On November 20, 2013, the Department of Corrections carried out its first execution in nearly three years. Joseph Paul Franklin, a White Supremacist who targeted Blacks and Jews, killed Gerald Gordon in a sniper shooting in 1977 at a suburban St. Louis synagogue.
Following the shooting, Franklin went on a cross-country killing spree until his apprehension in 1980. He was convicted of eight murders but claimed responsibility for up to twenty killings overall. The Missouri killing was the only one that brought the death sentence—and it took over thirty-three years to carry it out. Franklin also admitted to shooting and wounding Civil Rights leader Vernon Jordan and Hustler magazine publisher Larry Flynn, who has been paralyzed from the waist down since the 1978 attack.
Some view the death penalty as just and reasonable, while others see it as inhumane and barbaric. In a recent Missouri poll, two out of three Missourians favor the death penalty for murder, saying that it is important for the victim’s family to see justice served. Those in opposition mainly pointed to the cost in appeals and legal fees, saying that life without parole would be a lot less costly to the state.
The death penalty was first used in Missouri in 1810—years before Missouri ever became a state— when a man by the name of Peter Johnson was executed by hanging, after being convicted of murder. From 1810 to 1937, hanging was the primary method for execution in the state. In 1937, Missouri changed to the use of lethal gas –cyanide—and built a gas chamber in Jefferson City. It was used until 1965. Thirty-eight inmates were executed in this gas chamber. From 1810 until 1965, Missouri executed a total of 285 inmates. The majority of these received the death sentence for murder. Following the last execution by lethal gas in 1965, Missouri had no more executions until January of 1989.
In 1968 the death penalty was put on hold in the United States in order to determine whether its use was constitutionally sound. In June of 1972 the U.S. Supreme Court, on a 5 to 4 vote, ruled that capital punishment was in violation of the 8th Amendment of the U.S. Constitution by being cruel and unusual punishment. In the Court ruling, it was determined that capital punishment could not be carried out until the laws were revised that would allow for a more humane way to administer the punishment. After reforming state laws, Missouri and other states cleared the way to reinstate the use of capital punishment, and in May of 1977, Missouri passed the Capital Murder Act. This bill was modeled after other states’ laws and capital punishment methods that were deemed constitutional. Missouri’s law listed fourteen specific reasons a person may be given the death sentence. The most common reason, and today the only reason for receiving the death penalty, is for murder. The method of execution was changed to lethal injection, the method proven to be the most humane way to carry out the sentence. Formerly, Missouri used a three-drug mixture; however, unable to get all three drugs, they turned to a single drug, pentobarbital. This drug was successfully used by Ohio and six other states and was used in the Franklin execution.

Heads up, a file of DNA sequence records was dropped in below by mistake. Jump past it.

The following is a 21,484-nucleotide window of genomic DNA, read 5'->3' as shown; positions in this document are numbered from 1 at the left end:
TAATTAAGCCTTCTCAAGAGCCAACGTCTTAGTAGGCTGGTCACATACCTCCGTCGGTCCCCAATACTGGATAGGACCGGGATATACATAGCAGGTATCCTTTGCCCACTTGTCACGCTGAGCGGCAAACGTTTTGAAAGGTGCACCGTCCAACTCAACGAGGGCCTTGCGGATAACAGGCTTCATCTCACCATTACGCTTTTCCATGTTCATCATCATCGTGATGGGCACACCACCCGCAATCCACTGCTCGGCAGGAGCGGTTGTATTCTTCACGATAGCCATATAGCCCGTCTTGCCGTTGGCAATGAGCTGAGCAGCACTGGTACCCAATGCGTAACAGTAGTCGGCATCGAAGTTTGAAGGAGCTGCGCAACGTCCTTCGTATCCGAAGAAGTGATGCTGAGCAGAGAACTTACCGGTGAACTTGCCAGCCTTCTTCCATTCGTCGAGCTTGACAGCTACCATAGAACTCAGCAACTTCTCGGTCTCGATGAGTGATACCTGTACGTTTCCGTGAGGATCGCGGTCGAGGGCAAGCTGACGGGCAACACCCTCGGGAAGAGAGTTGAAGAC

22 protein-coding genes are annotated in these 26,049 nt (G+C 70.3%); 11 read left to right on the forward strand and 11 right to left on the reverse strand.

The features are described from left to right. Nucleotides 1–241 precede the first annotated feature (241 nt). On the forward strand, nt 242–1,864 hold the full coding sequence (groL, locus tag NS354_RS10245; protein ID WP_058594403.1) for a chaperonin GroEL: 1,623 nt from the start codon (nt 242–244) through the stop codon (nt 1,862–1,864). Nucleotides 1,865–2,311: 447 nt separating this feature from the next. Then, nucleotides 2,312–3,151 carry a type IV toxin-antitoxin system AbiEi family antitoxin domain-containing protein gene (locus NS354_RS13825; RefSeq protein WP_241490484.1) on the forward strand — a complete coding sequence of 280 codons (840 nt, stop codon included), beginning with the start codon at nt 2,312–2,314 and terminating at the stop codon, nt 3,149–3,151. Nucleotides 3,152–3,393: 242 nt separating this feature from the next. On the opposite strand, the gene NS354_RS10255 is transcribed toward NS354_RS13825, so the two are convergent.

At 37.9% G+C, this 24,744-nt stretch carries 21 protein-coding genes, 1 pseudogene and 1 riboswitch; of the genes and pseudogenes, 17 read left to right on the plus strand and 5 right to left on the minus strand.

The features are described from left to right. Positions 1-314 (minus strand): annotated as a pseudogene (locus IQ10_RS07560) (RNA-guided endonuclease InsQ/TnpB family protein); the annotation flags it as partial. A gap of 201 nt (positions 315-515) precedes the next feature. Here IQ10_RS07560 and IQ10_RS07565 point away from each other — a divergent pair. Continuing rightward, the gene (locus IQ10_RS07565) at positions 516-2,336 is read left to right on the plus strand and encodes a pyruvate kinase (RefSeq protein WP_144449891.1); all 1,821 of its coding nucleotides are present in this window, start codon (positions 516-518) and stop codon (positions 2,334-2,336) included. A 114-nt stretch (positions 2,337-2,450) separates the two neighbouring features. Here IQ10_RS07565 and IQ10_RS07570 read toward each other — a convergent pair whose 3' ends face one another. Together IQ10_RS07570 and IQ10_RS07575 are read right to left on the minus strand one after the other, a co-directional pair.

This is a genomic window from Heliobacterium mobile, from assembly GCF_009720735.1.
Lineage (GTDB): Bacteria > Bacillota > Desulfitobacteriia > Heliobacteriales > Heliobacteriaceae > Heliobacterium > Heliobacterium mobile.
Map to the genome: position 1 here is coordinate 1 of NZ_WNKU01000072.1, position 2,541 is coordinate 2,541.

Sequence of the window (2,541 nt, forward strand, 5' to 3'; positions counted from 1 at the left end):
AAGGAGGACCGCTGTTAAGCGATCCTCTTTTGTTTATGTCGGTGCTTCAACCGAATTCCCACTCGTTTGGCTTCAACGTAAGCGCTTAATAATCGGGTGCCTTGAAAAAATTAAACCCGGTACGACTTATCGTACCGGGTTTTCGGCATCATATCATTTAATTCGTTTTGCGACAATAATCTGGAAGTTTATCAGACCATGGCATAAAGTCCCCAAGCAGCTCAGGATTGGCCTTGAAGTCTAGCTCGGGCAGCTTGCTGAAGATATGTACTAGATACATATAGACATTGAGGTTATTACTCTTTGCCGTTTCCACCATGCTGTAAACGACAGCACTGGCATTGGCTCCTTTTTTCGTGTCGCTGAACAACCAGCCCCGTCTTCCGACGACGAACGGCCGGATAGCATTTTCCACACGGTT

Today Missouri is one of thirty-four states that utilizes capital punishment and ranks fifth in the nation in the number of executions carried out. Beginning in 1989 and going through 2013, sixty-nine individuals—all convicted of murder, or multiple murders—have been executed by lethal injections. Twenty-one of the forty-seven inmates now sentenced to die have filed appeals, questioning the use of pentobarbital.
While I know this isn’t a very pleasant subject to discuss, I feel that my constituents want to be informed about the incarceration of lawbreakers, capital punishment, and the way Missouri is currently dealing with these issues.